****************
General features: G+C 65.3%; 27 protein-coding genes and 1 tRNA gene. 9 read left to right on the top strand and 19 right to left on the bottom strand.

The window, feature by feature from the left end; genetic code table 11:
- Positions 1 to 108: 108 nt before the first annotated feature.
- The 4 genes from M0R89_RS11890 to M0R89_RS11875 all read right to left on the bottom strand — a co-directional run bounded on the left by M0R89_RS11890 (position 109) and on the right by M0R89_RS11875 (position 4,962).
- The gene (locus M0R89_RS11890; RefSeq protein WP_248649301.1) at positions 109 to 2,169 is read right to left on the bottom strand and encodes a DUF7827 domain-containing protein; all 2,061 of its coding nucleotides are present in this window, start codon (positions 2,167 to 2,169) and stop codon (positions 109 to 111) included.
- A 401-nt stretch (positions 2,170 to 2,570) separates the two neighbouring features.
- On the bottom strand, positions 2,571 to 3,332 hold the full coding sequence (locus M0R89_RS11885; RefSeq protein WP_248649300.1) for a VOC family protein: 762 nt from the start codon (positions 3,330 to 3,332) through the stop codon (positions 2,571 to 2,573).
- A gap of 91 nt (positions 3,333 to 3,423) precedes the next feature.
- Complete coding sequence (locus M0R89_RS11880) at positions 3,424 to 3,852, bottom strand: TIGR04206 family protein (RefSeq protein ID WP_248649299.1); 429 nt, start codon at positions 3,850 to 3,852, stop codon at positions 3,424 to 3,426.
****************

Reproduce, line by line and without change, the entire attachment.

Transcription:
General features: G+C 65.3%; 27 protein-coding genes and 1 tRNA gene. 9 read left to right on the top strand and 19 right to left on the bottom strand.

The window, feature by feature from the left end; genetic code table 11:
- Positions 1 to 108: 108 nt before the first annotated feature.
- The 4 genes from M0R89_RS11890 to M0R89_RS11875 all read right to left on the bottom strand — a co-directional run bounded on the left by M0R89_RS11890 (position 109) and on the right by M0R89_RS11875 (position 4,962).
- The gene (locus M0R89_RS11890; RefSeq protein WP_248649301.1) at positions 109 to 2,169 is read right to left on the bottom strand and encodes a DUF7827 domain-containing protein; all 2,061 of its coding nucleotides are present in this window, start codon (positions 2,167 to 2,169) and stop codon (positions 109 to 111) included.
- A 401-nt stretch (positions 2,170 to 2,570) separates the two neighbouring features.
- On the bottom strand, positions 2,571 to 3,332 hold the full coding sequence (locus M0R89_RS11885; RefSeq protein WP_248649300.1) for a VOC family protein: 762 nt from the start codon (positions 3,330 to 3,332) through the stop codon (positions 2,571 to 2,573).
- A gap of 91 nt (positions 3,333 to 3,423) precedes the next feature.
- Complete coding sequence (locus M0R89_RS11880) at positions 3,424 to 3,852, bottom strand: TIGR04206 family protein (RefSeq protein ID WP_248649299.1); 429 nt, start codon at positions 3,850 to 3,852, stop codon at positions 3,424 to 3,426.